Tag Archives: male Wydah birds

The Long Tailed Wydah Bird


pintail-whydah

Regrettably I can’t give credit to the photographer; pic  of pin-tailed wydah  sourced  off the web.
He’s back. Perching on the neighbour’s TV aerial, returning to catch his breath, after performing one of his complicated aerial dance routines, displaying his long ribbon of a tail in the most enticing way he knows how.
I watch him while I eat  breakfast. My high bar-stool chair gives me a perfect view out of the kitchen window, across the road, and I have a ringside seat to marvel at his beautiful dancing and his gorgeous tail. If I was a female wydah bird, I’d be smitten by such daring dancing, and such an elegant tail!  After many days of careful observation I can report the bird has a definite pattern which he follows. I can’t describe it to you, save to say it incorporates swoops, dips and turns all of which display his long, ribbon tail feathers to best advantage.

 

Whether the pic above shows my neighbourhood bird is difficult to say. From my vantage point, its difficult to see what colour he is. But the whole point about the post are his magnificent tail feathers, which the pic shows to advantage.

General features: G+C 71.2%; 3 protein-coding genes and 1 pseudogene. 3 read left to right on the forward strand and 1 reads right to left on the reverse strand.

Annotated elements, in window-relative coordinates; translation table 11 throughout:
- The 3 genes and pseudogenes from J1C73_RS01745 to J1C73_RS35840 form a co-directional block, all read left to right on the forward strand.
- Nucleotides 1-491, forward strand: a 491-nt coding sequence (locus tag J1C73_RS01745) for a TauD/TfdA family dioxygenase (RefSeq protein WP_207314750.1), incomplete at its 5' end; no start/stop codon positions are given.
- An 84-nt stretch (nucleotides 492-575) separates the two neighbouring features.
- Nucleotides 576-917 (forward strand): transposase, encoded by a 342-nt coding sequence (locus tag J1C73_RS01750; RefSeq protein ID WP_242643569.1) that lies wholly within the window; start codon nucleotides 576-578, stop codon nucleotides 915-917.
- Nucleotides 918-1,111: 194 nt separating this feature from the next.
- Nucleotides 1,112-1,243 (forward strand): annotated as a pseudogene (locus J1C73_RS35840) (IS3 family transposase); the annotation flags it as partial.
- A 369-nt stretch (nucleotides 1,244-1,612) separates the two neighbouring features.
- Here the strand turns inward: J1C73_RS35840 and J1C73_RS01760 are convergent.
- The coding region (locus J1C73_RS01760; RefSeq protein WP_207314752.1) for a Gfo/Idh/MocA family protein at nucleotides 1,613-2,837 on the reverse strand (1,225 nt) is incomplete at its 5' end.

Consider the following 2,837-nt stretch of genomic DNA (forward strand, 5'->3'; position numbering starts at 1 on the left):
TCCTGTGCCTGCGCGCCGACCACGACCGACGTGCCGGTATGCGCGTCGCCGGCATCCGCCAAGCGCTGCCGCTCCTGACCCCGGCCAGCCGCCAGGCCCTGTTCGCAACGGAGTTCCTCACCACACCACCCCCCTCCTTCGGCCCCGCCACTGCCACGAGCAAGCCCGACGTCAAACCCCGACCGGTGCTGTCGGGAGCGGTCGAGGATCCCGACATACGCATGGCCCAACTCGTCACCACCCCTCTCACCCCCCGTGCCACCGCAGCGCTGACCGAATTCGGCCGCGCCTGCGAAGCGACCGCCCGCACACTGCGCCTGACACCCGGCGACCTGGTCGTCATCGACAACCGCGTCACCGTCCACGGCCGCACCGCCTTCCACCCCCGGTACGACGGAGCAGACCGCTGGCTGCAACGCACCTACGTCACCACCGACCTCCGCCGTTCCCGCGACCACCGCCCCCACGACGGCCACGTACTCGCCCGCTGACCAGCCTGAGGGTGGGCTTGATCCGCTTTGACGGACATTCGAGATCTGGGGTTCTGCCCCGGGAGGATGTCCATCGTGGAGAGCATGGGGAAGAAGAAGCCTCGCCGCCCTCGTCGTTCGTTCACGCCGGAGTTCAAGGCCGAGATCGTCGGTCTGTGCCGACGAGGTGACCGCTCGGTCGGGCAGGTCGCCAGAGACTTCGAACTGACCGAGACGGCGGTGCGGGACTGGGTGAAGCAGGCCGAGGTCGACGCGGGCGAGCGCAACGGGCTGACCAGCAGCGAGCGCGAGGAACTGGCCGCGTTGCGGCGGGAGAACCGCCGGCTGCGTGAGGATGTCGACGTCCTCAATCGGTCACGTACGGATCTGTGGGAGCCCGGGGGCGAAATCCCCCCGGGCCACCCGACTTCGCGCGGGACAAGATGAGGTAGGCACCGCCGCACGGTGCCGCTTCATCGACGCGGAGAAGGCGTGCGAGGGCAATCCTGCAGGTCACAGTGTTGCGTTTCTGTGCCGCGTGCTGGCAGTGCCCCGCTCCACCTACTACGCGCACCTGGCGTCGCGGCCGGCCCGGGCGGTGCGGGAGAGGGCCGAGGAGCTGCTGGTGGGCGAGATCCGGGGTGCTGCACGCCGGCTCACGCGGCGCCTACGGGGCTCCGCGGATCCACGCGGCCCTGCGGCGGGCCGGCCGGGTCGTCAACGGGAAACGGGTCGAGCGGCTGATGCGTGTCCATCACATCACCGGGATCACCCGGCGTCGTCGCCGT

Last week I spotted a much smaller, and of course tail-less bird (females of the species, etc. ) perched on the opposite end of the TV aerial, not quite alongside him, but at an interested distance. After a minute or two, she flew away. Ag shame. He’ll have to polish up his dance routine and try again.
I’ve noticed that he’s very aggressive, and if another bird intrudes into his air space he zooms up immediately and chases them away, regardless of size.
After some Googling, I learn that the male wydah bird’s tail can grown to as much as three times his body length during the breeding season, and that wydahs lay their eggs in other birds’ nest, a la the cuckoo. However, apparently other birds either don’t notice or mind, because they don’t kick out the foreign eggs, so more  generations of wydah birds takes to the skies.

3 Comments

Filed under DAILY LIFE IN CAPE TOWN, ECOLOGY